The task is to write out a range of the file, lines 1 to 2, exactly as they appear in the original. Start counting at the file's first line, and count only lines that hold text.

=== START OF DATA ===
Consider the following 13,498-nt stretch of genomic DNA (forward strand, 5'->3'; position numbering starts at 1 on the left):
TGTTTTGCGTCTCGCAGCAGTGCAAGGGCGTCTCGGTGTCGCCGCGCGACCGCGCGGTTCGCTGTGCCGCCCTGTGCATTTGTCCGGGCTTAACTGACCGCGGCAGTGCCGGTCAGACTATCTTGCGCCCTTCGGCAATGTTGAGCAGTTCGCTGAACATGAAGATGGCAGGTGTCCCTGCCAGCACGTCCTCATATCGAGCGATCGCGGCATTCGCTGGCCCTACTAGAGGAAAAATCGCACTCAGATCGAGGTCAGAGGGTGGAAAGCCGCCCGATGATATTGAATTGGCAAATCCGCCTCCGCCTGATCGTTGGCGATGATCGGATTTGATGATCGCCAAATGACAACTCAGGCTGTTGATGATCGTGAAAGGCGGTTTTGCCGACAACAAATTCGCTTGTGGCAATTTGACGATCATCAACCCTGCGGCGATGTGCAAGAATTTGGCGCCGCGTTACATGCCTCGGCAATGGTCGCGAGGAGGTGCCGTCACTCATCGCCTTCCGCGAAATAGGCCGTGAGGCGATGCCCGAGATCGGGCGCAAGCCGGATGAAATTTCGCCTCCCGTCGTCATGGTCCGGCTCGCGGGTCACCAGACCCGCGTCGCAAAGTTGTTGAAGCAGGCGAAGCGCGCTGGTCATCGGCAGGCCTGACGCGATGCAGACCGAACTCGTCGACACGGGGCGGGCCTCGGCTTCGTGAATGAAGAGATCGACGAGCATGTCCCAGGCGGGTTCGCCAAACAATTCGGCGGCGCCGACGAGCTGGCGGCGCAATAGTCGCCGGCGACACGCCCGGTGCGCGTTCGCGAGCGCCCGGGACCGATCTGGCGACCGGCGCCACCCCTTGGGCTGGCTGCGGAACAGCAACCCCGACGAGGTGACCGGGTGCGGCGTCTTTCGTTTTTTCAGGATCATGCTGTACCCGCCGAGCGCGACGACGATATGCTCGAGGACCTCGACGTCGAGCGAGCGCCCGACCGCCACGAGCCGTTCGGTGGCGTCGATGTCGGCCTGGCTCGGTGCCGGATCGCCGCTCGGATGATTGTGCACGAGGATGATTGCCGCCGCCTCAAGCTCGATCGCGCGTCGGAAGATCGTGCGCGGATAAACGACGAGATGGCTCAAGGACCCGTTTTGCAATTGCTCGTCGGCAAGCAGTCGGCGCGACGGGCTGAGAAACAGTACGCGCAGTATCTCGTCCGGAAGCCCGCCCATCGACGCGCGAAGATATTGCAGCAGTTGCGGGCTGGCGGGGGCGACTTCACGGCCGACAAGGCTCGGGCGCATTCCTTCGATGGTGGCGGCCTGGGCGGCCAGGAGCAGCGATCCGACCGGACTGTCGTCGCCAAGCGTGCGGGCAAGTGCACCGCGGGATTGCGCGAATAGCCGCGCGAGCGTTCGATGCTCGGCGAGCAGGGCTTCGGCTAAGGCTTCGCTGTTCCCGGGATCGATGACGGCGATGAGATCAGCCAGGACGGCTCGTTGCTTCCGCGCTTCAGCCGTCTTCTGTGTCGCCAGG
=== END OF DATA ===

Consider the following 13,498-nt stretch of genomic DNA (forward strand, 5'->3'; position numbering starts at 1 on the left):
TGTTTTGCGTCTCGCAGCAGTGCAAGGGCGTCTCGGTGTCGCCGCGCGACCGCGCGGTTCGCTGTGCCGCCCTGTGCATTTGTCCGGGCTTAACTGACCGCGGCAGTGCCGGTCAGACTATCTTGCGCCCTTCGGCAATGTTGAGCAGTTCGCTGAACATGAAGATGGCAGGTGTCCCTGCCAGCACGTCCTCATATCGAGCGATCGCGGCATTCGCTGGCCCTACTAGAGGAAAAATCGCACTCAGATCGAGGTCAGAGGGTGGAAAGCCGCCCGATGATATTGAATTGGCAAATCCGCCTCCGCCTGATCGTTGGCGATGATCGGATTTGATGATCGCCAAATGACAACTCAGGCTGTTGATGATCGTGAAAGGCGGTTTTGCCGACAACAAATTCGCTTGTGGCAATTTGACGATCATCAACCCTGCGGCGATGTGCAAGAATTTGGCGCCGCGTTACATGCCTCGGCAATGGTCGCGAGGAGGTGCCGTCACTCATCGCCTTCCGCGAAATAGGCCGTGAGGCGATGCCCGAGATCGGGCGCAAGCCGGATGAAATTTCGCCTCCCGTCGTCATGGTCCGGCTCGCGGGTCACCAGACCCGCGTCGCAAAGTTGTTGAAGCAGGCGAAGCGCGCTGGTCATCGGCAGGCCTGACGCGATGCAGACCGAACTCGTCGACACGGGGCGGGCCTCGGCTTCGTGAATGAAGAGATCGACGAGCATGTCCCAGGCGGGTTCGCCAAACAATTCGGCGGCGCCGACGAGCTGGCGGCGCAATAGTCGCCGGCGACACGCCCGGTGCGCGTTCGCGAGCGCCCGGGACCGATCTGGCGACCGGCGCCACCCCTTGGGCTGGCTGCGGAACAGCAACCCCGACGAGGTGACCGGGTGCGGCGTCTTTCGTTTTTTCAGGATCATGCTGTACCCGCCGAGCGCGACGACGATATGCTCGAGGACCTCGACGTCGAGCGAGCGCCCGACCGCCACGAGCCGTTCGGTGGCGTCGATGTCGGCCTGGCTCGGTGCCGGATCGCCGCTCGGATGATTGTGCACGAGGATGATTGCCGCCGCCTCAAGCTCGATCGCGCGTCGGAAGATCGTGCGCGGATAAACGACGAGATGGCTCAAGGACCCGTTTTGCAATTGCTCGTCGGCAAGCAGTCGGCGCGACGGGCTGAGAAACAGTACGCGCAGTATCTCGTCCGGAAGCCCGCCCATCGACGCGCGAAGATATTGCAGCAGTTGCGGGCTGGCGGGGGCGACTTCACGGCCGACAAGGCTCGGGCGCATTCCTTCGATGGTGGCGGCCTGGGCGGCCAGGAGCAGCGATCCGACCGGACTGTCGTCGCCAAGCGTGCGGGCAAGTGCACCGCGGGATTGCGCGAATAGCCGCGCGAGCGTTCGATGCTCGGCGAGCAGGGCTTCGGCTAAGGCTTCGCTGTTCCCGGGATCGATGACGGCGATGAGATCAGCCAGGACGGCTCGTTGCTTCCGCGCTTCAGCCGTCTTCTGTGTCGCCAGG